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Nine fatal flaws

Gartner analysts outline common mistakes that can derail a BI implementation.

Leading organizations seeking to reduce costs and transform their operations recognize the value of business intelligence (BI). A strategically deployed BI effort is key to success, regardless of the economic climate. However, projects can fall victim to pitfalls, which can prolong implementation, thus increasing costs, or result in an under-utilized system that doesn’t meet expectations.

To prevent these common mistakes from derailing a BI endeavor, IT and business managers must recognize and address them. To that end, Gartner’s Bill Hostmann, research vice president and distinguished analyst, and James Richardson, research director, have outlined nine fatal flaws in BI implementations. Generally, the flaws focus on people rather than technology. Whether alone or in combination, these flaws can be critical.

1. “If we build it, they will come.”

The value of a new BI system is not intuitively understood by business users. If IT solely sponsors, funds and leads an implementation without engaging the business side, adoption of the new technology will be limited. It’s not enough to build a data warehouse and BI application and expect employees to eventually grasp its benefits.

Therefore, organizations must explain the value of the new system clearly to end users. “A BI implementation must be business-led, planned, controlled and managed to ensure the new system’s value becomes obvious,” says Hostmann. The best way is to start with a business problem. Engage business users, analysts and knowledge workers from the beginning so they realize that they are part of the team developing the solution.

The project team should include significant representation from the business side. Explain how the system will improve the way end users do their jobs, and answer the key question: “What’s in it for me?” Adopt a BI competency center (BICC) to drive adoption of BI and to gather required skills.

2. “Managers dancing with the numbers.”

To maintain control of their data and sometimes to mask performance, some managers resist sharing their information more broadly throughout the organization. These managers often provide insight into their data and performance only via spreadsheets. Spreadsheets, and the level of non-standard calculations embedded within them, make it impossible to audit and compare relevant data with other managers, departments and information sources. More importantly, data silos could lead to a lack of corporate transparency, which can increase the firm’s overall risk exposure.

To solve the problem, organizations must limit the use of spreadsheets for formal reporting and management meetings. Use regulations such as the Sarbanes-Oxley Act to educate business users about the risks posed by spreadsheets and the unclear ownership of data. Establish a more rigorous reporting and analysis process, standards and governance that can serve a broad range of business managers’ needs and meet the requirements for auditability and access.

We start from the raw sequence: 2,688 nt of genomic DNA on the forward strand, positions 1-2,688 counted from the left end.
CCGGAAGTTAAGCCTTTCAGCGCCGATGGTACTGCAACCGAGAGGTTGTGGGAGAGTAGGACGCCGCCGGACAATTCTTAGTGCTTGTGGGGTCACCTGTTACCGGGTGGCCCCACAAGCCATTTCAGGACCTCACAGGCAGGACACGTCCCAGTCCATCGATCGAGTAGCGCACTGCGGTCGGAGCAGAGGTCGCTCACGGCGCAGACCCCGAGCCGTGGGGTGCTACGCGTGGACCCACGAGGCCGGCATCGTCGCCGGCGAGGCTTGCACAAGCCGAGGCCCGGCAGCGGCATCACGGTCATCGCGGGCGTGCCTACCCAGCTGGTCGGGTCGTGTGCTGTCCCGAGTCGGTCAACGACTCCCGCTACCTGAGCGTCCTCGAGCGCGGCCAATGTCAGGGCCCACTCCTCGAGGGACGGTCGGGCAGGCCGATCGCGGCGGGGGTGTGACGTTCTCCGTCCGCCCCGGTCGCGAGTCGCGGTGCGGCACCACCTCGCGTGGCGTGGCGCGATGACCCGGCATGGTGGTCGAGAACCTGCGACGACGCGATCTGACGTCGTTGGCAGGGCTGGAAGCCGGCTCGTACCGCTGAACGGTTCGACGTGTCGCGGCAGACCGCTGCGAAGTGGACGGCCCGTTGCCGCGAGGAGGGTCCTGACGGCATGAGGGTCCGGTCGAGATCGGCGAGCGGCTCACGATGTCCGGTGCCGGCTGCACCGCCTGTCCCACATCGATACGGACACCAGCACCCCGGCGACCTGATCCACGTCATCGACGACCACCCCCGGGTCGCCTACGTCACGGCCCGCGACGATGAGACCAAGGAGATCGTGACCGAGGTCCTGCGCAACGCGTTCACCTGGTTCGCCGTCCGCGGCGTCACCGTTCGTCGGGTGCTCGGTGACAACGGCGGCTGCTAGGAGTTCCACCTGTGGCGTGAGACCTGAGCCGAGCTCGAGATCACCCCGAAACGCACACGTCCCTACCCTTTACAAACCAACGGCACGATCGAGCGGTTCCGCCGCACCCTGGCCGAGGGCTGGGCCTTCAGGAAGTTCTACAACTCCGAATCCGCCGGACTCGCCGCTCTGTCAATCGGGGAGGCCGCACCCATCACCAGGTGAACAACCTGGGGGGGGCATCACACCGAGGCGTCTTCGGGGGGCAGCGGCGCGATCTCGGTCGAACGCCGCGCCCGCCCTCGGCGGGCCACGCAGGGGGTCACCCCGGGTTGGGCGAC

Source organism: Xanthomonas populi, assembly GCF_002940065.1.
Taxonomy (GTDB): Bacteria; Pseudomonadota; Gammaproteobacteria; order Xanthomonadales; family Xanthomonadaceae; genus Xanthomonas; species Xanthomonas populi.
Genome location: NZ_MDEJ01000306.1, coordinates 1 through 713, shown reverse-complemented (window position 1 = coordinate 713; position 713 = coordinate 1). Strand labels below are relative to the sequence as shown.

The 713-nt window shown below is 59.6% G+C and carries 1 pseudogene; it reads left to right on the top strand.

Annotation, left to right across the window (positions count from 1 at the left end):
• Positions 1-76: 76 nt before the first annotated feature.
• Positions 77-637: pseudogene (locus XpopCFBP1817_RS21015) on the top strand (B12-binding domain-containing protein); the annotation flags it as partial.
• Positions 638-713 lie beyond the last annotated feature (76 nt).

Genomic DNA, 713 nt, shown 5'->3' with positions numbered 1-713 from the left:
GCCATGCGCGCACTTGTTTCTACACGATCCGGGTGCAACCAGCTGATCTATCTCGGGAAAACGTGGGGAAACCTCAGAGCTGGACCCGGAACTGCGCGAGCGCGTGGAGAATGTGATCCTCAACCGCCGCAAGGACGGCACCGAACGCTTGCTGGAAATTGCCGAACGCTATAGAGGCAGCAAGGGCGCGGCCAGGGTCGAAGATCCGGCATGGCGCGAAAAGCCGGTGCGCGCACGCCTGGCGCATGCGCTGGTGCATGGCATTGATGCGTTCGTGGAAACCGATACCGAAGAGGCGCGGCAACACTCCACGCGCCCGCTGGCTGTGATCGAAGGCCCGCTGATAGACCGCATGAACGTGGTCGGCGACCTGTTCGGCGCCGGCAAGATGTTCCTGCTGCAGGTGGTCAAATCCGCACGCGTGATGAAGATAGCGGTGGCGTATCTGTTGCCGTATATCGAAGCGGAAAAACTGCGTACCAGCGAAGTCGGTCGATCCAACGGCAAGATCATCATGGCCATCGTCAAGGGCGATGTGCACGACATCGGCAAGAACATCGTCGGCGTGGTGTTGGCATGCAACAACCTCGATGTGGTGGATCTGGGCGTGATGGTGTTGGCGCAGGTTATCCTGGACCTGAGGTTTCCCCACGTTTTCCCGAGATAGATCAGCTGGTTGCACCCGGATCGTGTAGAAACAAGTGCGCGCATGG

To make this work, business sponsors must believe in a fact-based approach to management and have the strength to cut through political barriers. A methodical approach to the project can expose the hidden agendas of people who create political barriers. A business culture shift to one of cross-organizational performance transparency is also needed and must be fostered by management. Publicizing the success of existing cross-team BI initiatives will help encourage the removal of data silos.

3. “Data quality problem? What data quality problem?”

Bad data leads to bad decisions. Employees won’t touch applications that use irrelevant, incomplete or unreliable data. It becomes counterproductive for them to try to decide which figures are correct or how to reconcile differences. So, if users do not trust the BI system, they will ignore or work around it, until a crisis forces the organization to overhaul it.

Companies must make it clear to everyone that corporate data integrity is a priority. They must set up checks and balances, as well as metrics that define acceptable levels of data quality to ensure that it is accurate from the outset and stays that way.

Organizations need to establish a BI platform framework that can handle updated corporate-wide business strategies and processes. The key is avoiding scope-creep.

That requires automated controls to identify data quality issues in incoming data and block questionable data from entering the data warehouse. Firms must also implement a back-end process for auditing and verifying data, including reconciling warehouse data with source systems. And to drive accountability, data quality must be included in job descriptions and performance reviews for the data stewards of the business applications that are sources that provide the data used in BI.

4. “Evaluate other BI platforms? Why bother?”

Many users believe that the primary vendor’s system is the only one they will ever need. One-stop shopping doesn’t necessarily lower the total cost of ownership or deliver the best fit for an organization’s needs. As a rule of thumb, most single vendors’ service suite applications can handle about 80% of a typical user’s needs.

As a result, some organizations, especially firms with market-differentiating processes and practices, need to keep their BI platform and applications flexible and adaptable to a wide range of application needs. That may include seeking best-of-breed applications to protect their competitive advantage. Start by examining the BI functions from your enterprise application vendor and comparing them with what else is out there. However, Hostmann issues a strong caveat: “Avoid point solutions that cannot be linked easily into the IT infrastructure or business applications.”